Before departing for Paris I knew little to nothing about France or French culture other than my only totally one hundred percent accurate and reliable reference called Hollywood…But I was lucky enough to have a chat with a few local Parisians, old friends and new, to learn more about this iconic and legendary country.
The conversations I had with these locals ranged from history, to politics, to every day life in Paris. One thing I always wanted to understand was the general attitude and sentiment of French people and culture. Oddly enough, one of my friends likened the country of France to an old woman. Old fashioned and holding on to the past. Politically and economically speaking this has many construed connotations which I will steer clear of, but in terms of culinary roots and cozy experiences this is exactly the kind of country I want to experience. And here’s why…
“In France, people take pride in preserving the recipes of their regional heritage and deeply rooted traditions. What has remained true over time is that the French have a determined hold on their beloved regional classic dishes, the ones they grew up with that their mothers and grandmothers and grandmothers before them made—French comfort food.”
– Hillary Davis, author of French Comfort Food
So today, we’ll take a brief look at three classic dishes that embody the spirit of France as a lovely old woman, deeply rooted in tradition raising children on beloved family recipes and regional heritage.
Si Dieu me prête vie, je ferai qu’il n’y aura point de laboureur en mon royaume qui n’ait les moyens d’avoir le dimanche une poule dans son pot!
If God Keeps me, I will make sure that no peasant in my realm will lack themeans to have a ckicken in the pot on Sunday!
“A chicken in every pot…” said King Henry the IV of France. What soon became a famous political promise for the general welfare of the country, from peasants on up. This famous phrase demonstrates how well King Henry understood the plight of the French peasant and worker, and epitomizes the peace and relative prosperity King Henry brought to France. From this famous promise, grew a dish that is today recognized as quintessentially French – coq au vin or literally “rooster with wine.” (Not that King Henry had the idea of of coq au vin in mind when making this promise to the people of France, but the dish as come to be symbolic of the quote.)
The basic components of coq au vin are chicken on the bone and a traditional Burgundy wine. The recipe is similar to another traditional French dish, beef bourguignon. Starting with sautéed pearl onions and garlic in butter. Next, chicken and bacon is added and browned leaving a dark golden crust on a dutch oven, only to be deglazed by a dry, full bodied red wine and left to simmer low and slow.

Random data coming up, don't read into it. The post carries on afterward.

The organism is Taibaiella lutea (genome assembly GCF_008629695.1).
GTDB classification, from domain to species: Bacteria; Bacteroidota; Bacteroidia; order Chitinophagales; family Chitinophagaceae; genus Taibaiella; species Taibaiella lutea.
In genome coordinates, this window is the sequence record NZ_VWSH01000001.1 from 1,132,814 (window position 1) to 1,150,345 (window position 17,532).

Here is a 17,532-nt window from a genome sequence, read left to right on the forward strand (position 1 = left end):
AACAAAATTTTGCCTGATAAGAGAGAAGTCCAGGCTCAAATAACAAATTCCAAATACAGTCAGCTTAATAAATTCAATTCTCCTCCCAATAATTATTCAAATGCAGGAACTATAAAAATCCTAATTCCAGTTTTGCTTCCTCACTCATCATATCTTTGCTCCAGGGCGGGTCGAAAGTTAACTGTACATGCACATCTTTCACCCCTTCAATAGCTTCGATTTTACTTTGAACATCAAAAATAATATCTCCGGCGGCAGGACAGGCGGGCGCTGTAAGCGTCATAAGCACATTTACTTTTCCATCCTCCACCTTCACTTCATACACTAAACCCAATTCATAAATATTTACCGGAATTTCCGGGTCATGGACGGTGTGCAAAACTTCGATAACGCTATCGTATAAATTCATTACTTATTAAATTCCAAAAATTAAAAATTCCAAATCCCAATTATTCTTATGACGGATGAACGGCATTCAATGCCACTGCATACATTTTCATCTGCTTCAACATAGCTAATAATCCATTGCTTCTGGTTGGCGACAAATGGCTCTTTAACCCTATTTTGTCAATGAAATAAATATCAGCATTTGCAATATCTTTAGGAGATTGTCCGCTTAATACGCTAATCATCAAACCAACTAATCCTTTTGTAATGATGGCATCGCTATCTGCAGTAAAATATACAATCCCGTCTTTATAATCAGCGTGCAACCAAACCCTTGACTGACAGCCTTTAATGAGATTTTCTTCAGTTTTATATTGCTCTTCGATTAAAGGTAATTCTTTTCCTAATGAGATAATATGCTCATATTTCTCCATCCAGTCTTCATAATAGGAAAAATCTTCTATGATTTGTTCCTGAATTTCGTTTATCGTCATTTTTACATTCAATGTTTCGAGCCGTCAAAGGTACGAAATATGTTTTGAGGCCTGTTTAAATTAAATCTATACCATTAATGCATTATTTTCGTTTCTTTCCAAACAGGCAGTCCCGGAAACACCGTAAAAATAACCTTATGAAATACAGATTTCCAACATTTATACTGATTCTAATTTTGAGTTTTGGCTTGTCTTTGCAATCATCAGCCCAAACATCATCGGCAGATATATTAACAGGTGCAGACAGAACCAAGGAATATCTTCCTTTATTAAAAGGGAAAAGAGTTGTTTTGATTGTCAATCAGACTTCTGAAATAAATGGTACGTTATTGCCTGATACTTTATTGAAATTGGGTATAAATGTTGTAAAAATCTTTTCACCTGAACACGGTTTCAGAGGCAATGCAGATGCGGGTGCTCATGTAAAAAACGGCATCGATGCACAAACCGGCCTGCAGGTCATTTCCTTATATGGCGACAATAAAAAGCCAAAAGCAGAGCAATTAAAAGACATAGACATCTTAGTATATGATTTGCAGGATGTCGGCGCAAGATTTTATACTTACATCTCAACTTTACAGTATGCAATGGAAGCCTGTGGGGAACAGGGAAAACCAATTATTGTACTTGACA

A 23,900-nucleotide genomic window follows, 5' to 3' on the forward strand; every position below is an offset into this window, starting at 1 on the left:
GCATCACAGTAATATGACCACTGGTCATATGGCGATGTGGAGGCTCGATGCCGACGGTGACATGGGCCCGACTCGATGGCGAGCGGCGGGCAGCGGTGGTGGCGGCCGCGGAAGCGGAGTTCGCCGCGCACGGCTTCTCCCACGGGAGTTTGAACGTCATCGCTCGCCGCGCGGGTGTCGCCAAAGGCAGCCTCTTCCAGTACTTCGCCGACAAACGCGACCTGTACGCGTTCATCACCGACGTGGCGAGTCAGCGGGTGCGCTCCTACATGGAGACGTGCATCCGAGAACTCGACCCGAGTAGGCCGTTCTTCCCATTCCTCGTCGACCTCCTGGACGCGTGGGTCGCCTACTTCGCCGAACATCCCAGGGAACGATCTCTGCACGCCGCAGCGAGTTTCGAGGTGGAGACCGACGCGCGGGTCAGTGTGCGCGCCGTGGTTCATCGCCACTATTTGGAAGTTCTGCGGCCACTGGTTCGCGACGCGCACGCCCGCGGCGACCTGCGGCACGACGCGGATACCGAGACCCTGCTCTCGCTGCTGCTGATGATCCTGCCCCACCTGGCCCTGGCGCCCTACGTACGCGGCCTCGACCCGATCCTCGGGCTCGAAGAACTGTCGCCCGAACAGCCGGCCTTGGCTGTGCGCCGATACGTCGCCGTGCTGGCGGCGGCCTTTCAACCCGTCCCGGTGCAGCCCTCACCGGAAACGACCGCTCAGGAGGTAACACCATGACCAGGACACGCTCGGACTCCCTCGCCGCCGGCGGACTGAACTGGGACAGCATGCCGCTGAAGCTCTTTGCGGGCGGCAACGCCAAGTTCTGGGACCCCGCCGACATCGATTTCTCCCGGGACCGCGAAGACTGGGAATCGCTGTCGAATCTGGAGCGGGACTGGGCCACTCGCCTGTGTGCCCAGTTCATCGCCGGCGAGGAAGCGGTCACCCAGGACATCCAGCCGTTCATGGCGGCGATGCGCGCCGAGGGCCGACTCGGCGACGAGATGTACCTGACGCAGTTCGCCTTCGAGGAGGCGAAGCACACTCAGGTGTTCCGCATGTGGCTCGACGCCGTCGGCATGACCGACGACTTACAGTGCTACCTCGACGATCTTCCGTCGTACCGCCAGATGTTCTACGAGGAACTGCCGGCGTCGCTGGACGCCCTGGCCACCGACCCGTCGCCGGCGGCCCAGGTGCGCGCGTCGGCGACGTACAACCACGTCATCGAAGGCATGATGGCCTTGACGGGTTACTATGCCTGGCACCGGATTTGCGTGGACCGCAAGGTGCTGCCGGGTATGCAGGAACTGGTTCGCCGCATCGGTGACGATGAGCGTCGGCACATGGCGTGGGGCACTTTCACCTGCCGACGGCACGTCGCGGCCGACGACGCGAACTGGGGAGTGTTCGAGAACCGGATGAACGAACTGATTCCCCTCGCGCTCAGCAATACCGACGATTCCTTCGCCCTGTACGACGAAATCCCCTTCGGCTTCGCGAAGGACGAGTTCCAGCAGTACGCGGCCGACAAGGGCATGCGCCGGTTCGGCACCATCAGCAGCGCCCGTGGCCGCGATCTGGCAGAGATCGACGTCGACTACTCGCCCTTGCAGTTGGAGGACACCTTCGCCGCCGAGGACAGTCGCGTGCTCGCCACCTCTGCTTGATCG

Ratatouille has a history as complex as the spelling of its name. Historians differ on the exact origins, stating that it may have come from the Basque region making its way into Southern France and Northern Spain. However, the modern ratatouille is claimed by the people of Nice, having said it was created by provencal peasants and initially made by poor farmers. Ratatouille is typically a summer dish, prepared when vegetables were available. The name of the dish itself is surely makes a catchy pun for film title, but it the word ‘ratatouille” originally comes from the “touiller,” the French word meaning to “stir up.”
However complicated its history, ratatouille is a simple vegetable stew with the main ingredients being tomato, zucchini, eggplant, and peppers mixed with Mediterranean herbs. Sometimes yellow summer squash, bell peppers, mushrooms, sweet onion, and garlic are added. While typically served as a side dish, topping it with pasta can make for a hearty meal. There are endless possibilities to how you can prepare ratatouille, but let’s be honest, your best bet is to make it the way grandma used to make it.
Like any traditional comfort food that can stand the test of time, beef bourguignon started off as another peasant’s dish. The method of cooking is braising and slow-cooking tough unwanted cuts of meat that were on hand. You’ll find Boeuf Bourguignon recipes often call for Burgundy wine, because that is where the dish originated. Known for historical political intrigue, breathtaking architecture, complex and masterful wines, and rich cuisine.
Boeuf Bourguignon is a delectable stew that traditionally made with the region’s prized Charolais cattle, whose meat carries a distinct flavors and characteristics worth breaking down. Generally speaking Charolais beef is often perfectly marbled and tender, while juicy and buttery without being fatty. Hints of nuttiness and a spicy grassy aroma spread an irresistible flavor across your mouth. The beef is prepared by braising in a full-bodied classic Burgundy wine and then stewed with a simple vegetable medley of potatoes, carrots, onions, garlic and well-seasoned boquet garni (a small satchel of thyme, parsley, and bay leaves).